But Tsai’s presidency has been relentlessly attacked and ridiculed from across the Taiwan Strait — since Tsai took office, relations between Beijing and Taipei have fast deteriorated.
The Chinese government believes Tsai and her party, the Democratic Progressive Party, are in favor of formal Taiwan independence, despite her public statements favoring the status quo — an arrangement by which Taiwan remains self-ruled, without an official declaration.
Economic and diplomatic ties with China, developed over previous governments, have frayed, and the Chinese military has ramped up its pressure on the island.
In the first five days of October alone, Beijing flew a total of 150 fighter jets, nuclear-capable bombers, anti-submarine aircraft and airborne early warning and control planes, into Taiwan’s Air Defense Identification Zone, according to the island’s Defense Ministry.
It was a carefully executed show of force by the Chinese government — straying into areas where it would provoke a response from Taiwan but not entering the island’s airspace.
The maneuvers came after further signs of warming US-Taiwan ties, including a $750 million arms sale announced by Washington in August and a statement by the US-led Quad foreign policy group in favor of supporting the island the same month.
In a major speech on October 8, Chinese President Xi Jinping again pledged “peaceful reunification” between Taiwan and the mainland. Although he made no mention of an invasion in the speech, Xi has previously refused to rule out military action.
A spokesman for China’s Taiwan Affairs Office confirmed Wednesday that Beijing reserved the right to use force to pursue “reunification.”
Taiwan President open to China talks
Although a self-confessed introvert, Tsai is a passionate defender of her island and a fierce advocate for her people.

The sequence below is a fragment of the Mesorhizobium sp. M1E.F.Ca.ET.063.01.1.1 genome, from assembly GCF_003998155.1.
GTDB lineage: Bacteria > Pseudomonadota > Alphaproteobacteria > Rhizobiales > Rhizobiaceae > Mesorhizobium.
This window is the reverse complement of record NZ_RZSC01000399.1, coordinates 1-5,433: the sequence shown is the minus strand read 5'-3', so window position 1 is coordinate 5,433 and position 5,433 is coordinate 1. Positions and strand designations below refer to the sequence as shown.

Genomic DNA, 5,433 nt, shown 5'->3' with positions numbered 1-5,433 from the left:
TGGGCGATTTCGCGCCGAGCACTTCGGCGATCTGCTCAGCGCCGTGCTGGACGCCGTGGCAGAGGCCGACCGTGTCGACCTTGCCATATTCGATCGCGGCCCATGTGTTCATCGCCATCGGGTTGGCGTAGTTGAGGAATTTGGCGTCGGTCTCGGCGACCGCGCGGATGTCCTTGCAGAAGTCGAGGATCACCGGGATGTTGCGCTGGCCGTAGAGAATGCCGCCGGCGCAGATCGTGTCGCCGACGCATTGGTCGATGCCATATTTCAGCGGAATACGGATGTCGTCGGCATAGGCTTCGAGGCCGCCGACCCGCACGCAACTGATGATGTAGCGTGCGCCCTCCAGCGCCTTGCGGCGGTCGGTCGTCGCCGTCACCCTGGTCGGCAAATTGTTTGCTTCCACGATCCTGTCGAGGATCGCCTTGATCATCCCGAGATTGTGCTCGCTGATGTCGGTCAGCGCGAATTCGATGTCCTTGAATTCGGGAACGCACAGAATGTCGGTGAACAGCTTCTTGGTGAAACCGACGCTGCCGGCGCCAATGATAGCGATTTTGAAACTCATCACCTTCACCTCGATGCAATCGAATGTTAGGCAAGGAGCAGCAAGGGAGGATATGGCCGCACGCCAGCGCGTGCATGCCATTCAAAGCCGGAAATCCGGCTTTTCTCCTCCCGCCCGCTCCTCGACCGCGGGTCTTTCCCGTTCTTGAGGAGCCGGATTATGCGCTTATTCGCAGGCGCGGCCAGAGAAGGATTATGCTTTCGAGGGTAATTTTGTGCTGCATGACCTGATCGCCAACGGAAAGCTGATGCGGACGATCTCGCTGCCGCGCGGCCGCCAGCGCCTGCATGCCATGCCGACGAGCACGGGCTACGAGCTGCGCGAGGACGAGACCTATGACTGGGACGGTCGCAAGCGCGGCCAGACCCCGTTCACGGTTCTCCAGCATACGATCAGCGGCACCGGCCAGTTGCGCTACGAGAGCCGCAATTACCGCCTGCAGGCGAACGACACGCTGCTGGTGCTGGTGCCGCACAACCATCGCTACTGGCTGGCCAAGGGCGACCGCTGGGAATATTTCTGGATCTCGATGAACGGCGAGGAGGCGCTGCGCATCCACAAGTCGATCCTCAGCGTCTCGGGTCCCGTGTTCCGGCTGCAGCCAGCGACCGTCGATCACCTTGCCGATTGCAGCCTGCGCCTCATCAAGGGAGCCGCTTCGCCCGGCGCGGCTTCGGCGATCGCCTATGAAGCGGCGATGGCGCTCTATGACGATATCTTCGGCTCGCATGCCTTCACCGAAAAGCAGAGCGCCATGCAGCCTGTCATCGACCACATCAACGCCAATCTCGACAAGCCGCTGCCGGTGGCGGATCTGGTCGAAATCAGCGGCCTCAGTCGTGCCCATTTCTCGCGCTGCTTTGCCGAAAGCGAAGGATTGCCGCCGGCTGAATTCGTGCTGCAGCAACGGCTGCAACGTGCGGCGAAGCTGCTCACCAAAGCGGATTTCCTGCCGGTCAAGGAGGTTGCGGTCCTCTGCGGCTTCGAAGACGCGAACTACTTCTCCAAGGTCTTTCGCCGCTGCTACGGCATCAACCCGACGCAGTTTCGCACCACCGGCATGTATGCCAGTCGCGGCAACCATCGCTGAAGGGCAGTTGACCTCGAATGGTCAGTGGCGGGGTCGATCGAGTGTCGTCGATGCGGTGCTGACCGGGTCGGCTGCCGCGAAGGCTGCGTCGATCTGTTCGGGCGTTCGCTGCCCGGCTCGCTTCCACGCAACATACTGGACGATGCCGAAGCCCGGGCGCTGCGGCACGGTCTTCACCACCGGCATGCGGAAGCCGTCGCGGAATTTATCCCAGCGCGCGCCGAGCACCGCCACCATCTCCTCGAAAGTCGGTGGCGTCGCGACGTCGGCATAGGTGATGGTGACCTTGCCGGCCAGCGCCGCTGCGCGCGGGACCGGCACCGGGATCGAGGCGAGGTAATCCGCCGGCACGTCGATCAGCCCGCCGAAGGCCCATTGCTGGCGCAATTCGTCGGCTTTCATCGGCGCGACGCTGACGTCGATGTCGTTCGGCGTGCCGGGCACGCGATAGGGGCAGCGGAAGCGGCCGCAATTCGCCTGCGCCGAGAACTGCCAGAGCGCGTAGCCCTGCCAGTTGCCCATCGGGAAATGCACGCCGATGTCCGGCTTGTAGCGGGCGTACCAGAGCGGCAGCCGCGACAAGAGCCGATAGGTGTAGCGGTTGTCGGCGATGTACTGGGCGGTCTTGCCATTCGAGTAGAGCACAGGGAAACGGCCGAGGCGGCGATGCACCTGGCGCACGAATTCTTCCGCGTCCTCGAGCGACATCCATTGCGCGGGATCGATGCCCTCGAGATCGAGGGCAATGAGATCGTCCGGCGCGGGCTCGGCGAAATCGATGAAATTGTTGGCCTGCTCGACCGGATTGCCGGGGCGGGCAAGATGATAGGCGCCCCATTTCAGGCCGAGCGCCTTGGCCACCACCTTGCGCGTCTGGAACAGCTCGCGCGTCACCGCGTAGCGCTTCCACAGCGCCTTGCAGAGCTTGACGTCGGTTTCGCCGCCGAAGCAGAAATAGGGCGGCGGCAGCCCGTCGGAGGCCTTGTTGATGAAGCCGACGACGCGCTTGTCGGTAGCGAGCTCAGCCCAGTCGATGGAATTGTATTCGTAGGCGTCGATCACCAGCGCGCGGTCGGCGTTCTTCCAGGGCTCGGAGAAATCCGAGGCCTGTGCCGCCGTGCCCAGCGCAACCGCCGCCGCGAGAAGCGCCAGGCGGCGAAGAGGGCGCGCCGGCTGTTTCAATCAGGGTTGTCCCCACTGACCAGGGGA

On Taiwan’s National Day on October 10, in response to growing Chinese military action, President Tsai said Taiwan could not be forced to follow “the path China had laid out for it.”
“There should be absolutely no illusions that the Taiwanese people will bow to pressure,” she said.
Speaking to CNN Tuesday, Tsai called on regional democratic partners, including Japan, South Korea and Australia, to help support the island.
“When authoritarian regimes demonstrate expansionist tendencies, democratic countries should come together to stand against them. Taiwan is on the front lines,” she said.
Tsai was re-elected in 2020 with a larger percentage of the vote and as part of her second term, she told CNN she wanted to rapidly modernize Taiwan’s military.
In August, Taiwan announced it would spend $1.4 billion on new fighter jets, likely F-16s. In December 2020, the island’s military began construction on a fleet of eight domestically produced submarines.
Tsai told CNN the government needed to better tailor its military to defend a small island, rather than a conventional fighting force.
“We have a system that is inherited from China, which is a very different country … The way you defend a big piece of land is different from the way you protect a small island, so we have to change the traditional thinking about how a military should be structured,” she said.